Two Views: Proposal will introduce underground hazards

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Guest column by Lara Beard, Elizabethtown


Something wicked this way comes to Hardin County. Represented by a firm that employs our governor’s son and cloaked with smiles and promises, the Bluegrass Pipeline is ready to ooze dark miasma into our beloved Hardin County ground, water and air. It is recommended by people who have no allegiance to place, or reason for being here, but to profit themselves and their shareholders.

Seeking cheaply sold easements and claiming eminent domain to take over landowner’s rights along a proposed 18-county route which includes Hardin, Williams, which has a documented history of local and federal noncompliance, fines, pipeline explosions and leaks, is pushing to have a natural gas liquids pipeline up and running through our Heartland by 2015.

As of this writing, Williams has declined to voluntarily conduct a comprehensive environmental impact assessment.

Pipeline operators often understate or misrepresent the consequences of NGL pipeline releases. In Williams’ case, there are numerous documented records of leaks and explosions dating back to 1992 as well as fines for safety violations and noncompliance. Based on documented records, Williams does not have a history of responding responsibly to citizen and governmental concerns, even when there are clear safety risks identified.

  • June 2013, Louisiana: Williams Geismar Plant explosion and fire; two deaths, 62,000 pounds of toxic chemicals released, 114 injuries, revealing three years of noncompliance with the Federal Clean Air Act
  • May 2013, Susquehanna County, Pa.: Explosion at Williams compressor station. Williams restarted the damaged station within 24 hours of the explosion, ignoring instructions from the Pennslyvania Department of Environmental Protection.
  • March 2013, Marshall County, W.Va.: Williams pipeline rupture
  • December 2012, Parachute, Colo.: Leak starts, not detected by Williams until January 2013, after benzene, a cancer-causing agent, already had contaminated the soil and groundwater.
  • n December 2011, Marengo County, Ala.: Explosion of Transco Pipeline scorches eight acres, burns for several hours
  • September 2008: Williams pipeline explosion near Richmond, Va.
  • June 1999: Williams pipeline explosion in Bellingham, Wash., kills three young people

Natural gas liquids to be carried by the pipeline are not the natural gas you use in your home. They are components of natural gas that are separated from the gaseous state in the form of liquids, which Williams’ own specifications state are composed of the following: methane, ethane, ethylene, propane, butane, carbon dioxide, volatile sulfur, hydrogen sulfide, hexanes and pentanes. Under minimum federal pipeline safety regulations, NGL is classified as a highly volatile liquid.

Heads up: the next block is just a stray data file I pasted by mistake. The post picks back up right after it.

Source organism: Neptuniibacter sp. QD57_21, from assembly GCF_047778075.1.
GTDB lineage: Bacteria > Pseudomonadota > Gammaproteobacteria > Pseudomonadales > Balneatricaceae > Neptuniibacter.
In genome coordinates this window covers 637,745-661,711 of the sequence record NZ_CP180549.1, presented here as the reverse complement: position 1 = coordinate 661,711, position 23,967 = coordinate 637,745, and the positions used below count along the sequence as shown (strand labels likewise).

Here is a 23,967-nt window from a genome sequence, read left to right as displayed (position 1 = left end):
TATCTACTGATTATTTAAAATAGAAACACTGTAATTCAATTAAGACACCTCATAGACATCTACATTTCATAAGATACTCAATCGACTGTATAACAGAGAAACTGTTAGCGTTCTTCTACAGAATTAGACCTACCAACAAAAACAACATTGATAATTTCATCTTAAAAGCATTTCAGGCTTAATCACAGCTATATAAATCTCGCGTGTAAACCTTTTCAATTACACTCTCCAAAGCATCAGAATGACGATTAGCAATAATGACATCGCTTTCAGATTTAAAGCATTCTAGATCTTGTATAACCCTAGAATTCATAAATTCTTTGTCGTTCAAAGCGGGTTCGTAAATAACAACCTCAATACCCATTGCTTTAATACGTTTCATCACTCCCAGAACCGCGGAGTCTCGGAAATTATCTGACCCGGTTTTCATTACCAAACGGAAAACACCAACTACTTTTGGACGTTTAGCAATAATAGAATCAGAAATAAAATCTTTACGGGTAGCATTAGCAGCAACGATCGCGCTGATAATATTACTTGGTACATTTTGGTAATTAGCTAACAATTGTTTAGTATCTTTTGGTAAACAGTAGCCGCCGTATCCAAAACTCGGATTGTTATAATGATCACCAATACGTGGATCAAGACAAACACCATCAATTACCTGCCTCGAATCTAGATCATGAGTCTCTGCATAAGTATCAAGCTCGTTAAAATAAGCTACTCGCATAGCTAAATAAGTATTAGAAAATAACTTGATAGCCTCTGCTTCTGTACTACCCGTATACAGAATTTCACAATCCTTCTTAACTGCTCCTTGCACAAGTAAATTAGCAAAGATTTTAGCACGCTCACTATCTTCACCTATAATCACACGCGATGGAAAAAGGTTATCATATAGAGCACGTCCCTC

Why should you care if the NGL Bluegrass Pipeline doesn’t go through your personal property? A major reason is because Hardin, LaRue, Breckinridge and several other counties in the proposed pipeline’s path are composed primarily of intense karst areas characterized by sinkholes, sinking streams, caves and springs.

A release or explosion of an NGL would produce dangerous hydrocarbon vapor clouds with the potential to immediately kill birds and mammals and cause severe respiratory and nervous system injury or even death to humans.

The heavier natural gasoline components (aside from the ethane, propane and butane) in NGL, which do not readily vaporize, would swiftly spread and contaminate a karst aquifer, smothering and killing aquatic life and poisoning the water with cancer-causing agents. Many of our public water systems use water from a karst aquifer when they withdraw from a stream or reservoir. Homes on wells drawing from karst aquifers or springs also would be affected.

The Bluegrass Pipeline proposed route in Hardin and adjacent counties threatens aquifers and should not be situated in these areas because of the sensitive water zones and nearly impossible cleanup and remediation in karst areas. Also, karst terrain provides an unstable foundation for pipes carrying highly volatile substances. Some of the other possible threats of the proposed pipeline include the dangers of pipeline construction, environmental destruction, and localized air pollution from constantly running compressor stations.

If you live in Hardin County or one of the other counties along the proposed route, contact your county judge-executive for more information. Demand a public hearing in which you are allowed to ask questions and present information in front of an audience. If you have been contacted by Wiilliams to survey your property, please do not allow them to survey until you have done your research on their company history and practices.

Lara Beard of Elizabethtown is a local property owner and environmentalist who has researched the Bluegrass Pipeline and opposes its development. She recommends readers visit www.stopbluegrasspipeline.us/p/resources.html for more information.